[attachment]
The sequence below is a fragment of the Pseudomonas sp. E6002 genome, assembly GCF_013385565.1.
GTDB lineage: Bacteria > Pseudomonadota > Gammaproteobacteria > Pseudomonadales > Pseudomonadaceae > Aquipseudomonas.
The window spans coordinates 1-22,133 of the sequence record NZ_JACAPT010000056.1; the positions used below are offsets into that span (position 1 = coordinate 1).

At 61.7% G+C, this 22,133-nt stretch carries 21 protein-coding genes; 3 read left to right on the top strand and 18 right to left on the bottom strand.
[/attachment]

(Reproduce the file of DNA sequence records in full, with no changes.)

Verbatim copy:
The sequence below is a fragment of the Pseudomonas sp. E6002 genome, assembly GCF_013385565.1.
GTDB lineage: Bacteria > Pseudomonadota > Gammaproteobacteria > Pseudomonadales > Pseudomonadaceae > Aquipseudomonas.
The window spans coordinates 1-22,133 of the sequence record NZ_JACAPT010000056.1; the positions used below are offsets into that span (position 1 = coordinate 1).

At 61.7% G+C, this 22,133-nt stretch carries 21 protein-coding genes; 3 read left to right on the top strand and 18 right to left on the bottom strand.